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Quiz about Tales of the Carnival
Quiz about Tales of the Carnival

Tales of the Carnival Trivia Quiz


If it's summer in Missouri, you can bet that many communities sponsor carnival attractions, especially during Fourth of July celebrations. My young grandsons recently had the opportunity to explore and enjoy! See if you can answer their questions!

A multiple-choice quiz by ponycargirl. Estimated time: 4 mins.
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Author
ponycargirl
Time
4 mins
Type
Multiple Choice
Quiz #
398,265
Updated
Dec 03 21
# Qns
10
Difficulty
Average
Avg Score
8 / 10
Plays
480
Awards
Top 35% Quiz
- -
Question 1 of 10
1. We are going to a carnival! After we started raiding our banks for coins, our parents told us that we didn't need them to hand to the person in charge of each ride. What did we need instead? Hint


Question 2 of 10
2. We have entered the carnival area and are making our way through the area with games, rides, and food! What is this location typically called at a carnival in the United States? Hint


Question 3 of 10
3. Our first ride featured elephants that flew in the air. What was it called? Hint


Question 4 of 10
4. And what was our favorite attraction at the carnival? It was the Monkey Maze! Based on the name, what do you think we most likely did there? Hint


Question 5 of 10
5. We walked past many games at the carnival, but we only had eyes for the rides. Too bad we didn't try to win a prize, because we are both pretty skilled at throwing. Which of the following is not considered to be a game of skill at a carnival? Hint


Question 6 of 10
6. We loved our time on the merry go round that was outfitted with different horses to ride. What is another name for this ride? Hint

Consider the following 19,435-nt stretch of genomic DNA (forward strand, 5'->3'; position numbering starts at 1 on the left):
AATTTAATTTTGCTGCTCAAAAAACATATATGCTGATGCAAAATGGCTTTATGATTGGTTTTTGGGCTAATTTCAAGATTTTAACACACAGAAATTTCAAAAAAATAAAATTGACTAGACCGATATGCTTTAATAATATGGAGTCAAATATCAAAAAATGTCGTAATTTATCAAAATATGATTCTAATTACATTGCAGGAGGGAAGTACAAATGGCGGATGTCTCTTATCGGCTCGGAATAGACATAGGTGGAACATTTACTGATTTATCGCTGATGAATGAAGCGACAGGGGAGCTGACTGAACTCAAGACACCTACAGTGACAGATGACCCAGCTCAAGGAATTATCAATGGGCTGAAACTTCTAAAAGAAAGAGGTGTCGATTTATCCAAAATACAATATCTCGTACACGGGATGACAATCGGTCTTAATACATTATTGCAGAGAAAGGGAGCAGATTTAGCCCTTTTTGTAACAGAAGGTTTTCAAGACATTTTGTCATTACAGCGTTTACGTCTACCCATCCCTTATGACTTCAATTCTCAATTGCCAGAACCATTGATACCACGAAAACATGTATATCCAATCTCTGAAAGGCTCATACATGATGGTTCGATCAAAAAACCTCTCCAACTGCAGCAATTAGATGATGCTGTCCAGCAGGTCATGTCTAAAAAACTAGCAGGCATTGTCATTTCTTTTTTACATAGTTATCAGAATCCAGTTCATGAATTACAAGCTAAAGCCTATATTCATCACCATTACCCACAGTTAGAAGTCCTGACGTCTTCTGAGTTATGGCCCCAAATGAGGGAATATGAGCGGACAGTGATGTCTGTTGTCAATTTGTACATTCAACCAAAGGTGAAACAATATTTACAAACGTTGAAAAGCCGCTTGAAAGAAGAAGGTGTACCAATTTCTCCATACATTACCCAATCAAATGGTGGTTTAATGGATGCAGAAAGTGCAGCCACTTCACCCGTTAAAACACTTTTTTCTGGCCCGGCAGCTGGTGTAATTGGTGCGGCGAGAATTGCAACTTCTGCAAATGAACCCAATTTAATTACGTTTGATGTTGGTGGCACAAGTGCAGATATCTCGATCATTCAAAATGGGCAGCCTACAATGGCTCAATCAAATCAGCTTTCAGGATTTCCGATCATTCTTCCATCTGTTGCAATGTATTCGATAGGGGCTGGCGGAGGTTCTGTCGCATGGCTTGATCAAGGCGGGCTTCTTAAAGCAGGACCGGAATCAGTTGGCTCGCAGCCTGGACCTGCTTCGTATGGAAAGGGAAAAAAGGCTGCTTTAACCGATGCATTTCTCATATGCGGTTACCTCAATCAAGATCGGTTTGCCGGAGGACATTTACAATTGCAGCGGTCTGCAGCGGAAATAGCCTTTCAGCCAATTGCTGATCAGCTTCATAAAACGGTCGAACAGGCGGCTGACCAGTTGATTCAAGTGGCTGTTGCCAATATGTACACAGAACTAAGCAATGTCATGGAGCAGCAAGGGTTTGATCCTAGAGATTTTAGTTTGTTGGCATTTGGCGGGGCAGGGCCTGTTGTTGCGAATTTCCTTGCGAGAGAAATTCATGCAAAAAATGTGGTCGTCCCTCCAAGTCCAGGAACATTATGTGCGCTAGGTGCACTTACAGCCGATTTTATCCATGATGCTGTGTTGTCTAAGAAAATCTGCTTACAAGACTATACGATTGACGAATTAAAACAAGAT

Question 7 of 10
7. Even though our parents weren't sure that it was a great idea, they finally gave in and let us ride the kids' version of the Pirate Ship. Typically, what type of ride is the Pirate Ship? Hint


Question 8 of 10
8. We enjoyed riding the dodgems at the carnival. By which other name is a dodgem known? Hint


Question 9 of 10
9. Oh, wow! This ride is tall and glorious with all its colored lights! The only problem is that we are both too short to ride. Which of the following rides is believed by some to have originated in Bulgaria during the 1600s? Hint


Question 10 of 10
10. Our last ride of the night was the fun slide. Why did the man give us a mat? Hint





Most Recent Scores
Apr 05 2024 : Kat1982: 1/10
Feb 25 2024 : Guest 174: 8/10

Quiz Answer Key and Fun Facts
1. We are going to a carnival! After we started raiding our banks for coins, our parents told us that we didn't need them to hand to the person in charge of each ride. What did we need instead?

Answer: Tickets

Tickets are much easier to exchange than money at a carnival. The rides all cost so many tickets, so there is never any need to make change at the ride. This helps to protect both the workers and attendees from theft or loss of money. Our parents first visited a booth where they purchased all the tickets they thought we would use. Then we just went from ride to ride spending them!
2. We have entered the carnival area and are making our way through the area with games, rides, and food! What is this location typically called at a carnival in the United States?

Answer: Midway

Since the World's Columbian Exposition, held in 1893, the location described above has been called a midway. The World's Columbian Exposition, also called the World's Fair: Columbian Exposition, was the first world fair that separated the exhibits from the amusements. The area where amusements were found was called Midway Plaisance, hence the origin of the term.

A sideshow alley is an area at an Australian carnival that is similar to a midway in the United States. Funfair is a term that is synonymous with a traveling carnival, and a stall at a medieval funfair was a booth from which vendors sold a variety of products.
3. Our first ride featured elephants that flew in the air. What was it called?

Answer: Jumbo

Well, PopPop said that they couldn't call the ride "Dumbo" because we weren't at Disneyland! Anyway, this ride was similar to the one there. Instead of making the elephant fly higher in the sky by using a joystick, there was a pedal on the floor that would raise it when we stepped down on it. We were really flying - at least for a couple of minutes! Did you know that after he served as President, Harry S Truman visited Disneyland? He declined to take a ride on Dumbo because the elephant is a Republican symbol!
4. And what was our favorite attraction at the carnival? It was the Monkey Maze! Based on the name, what do you think we most likely did there?

Answer: Found our way through a series of puzzles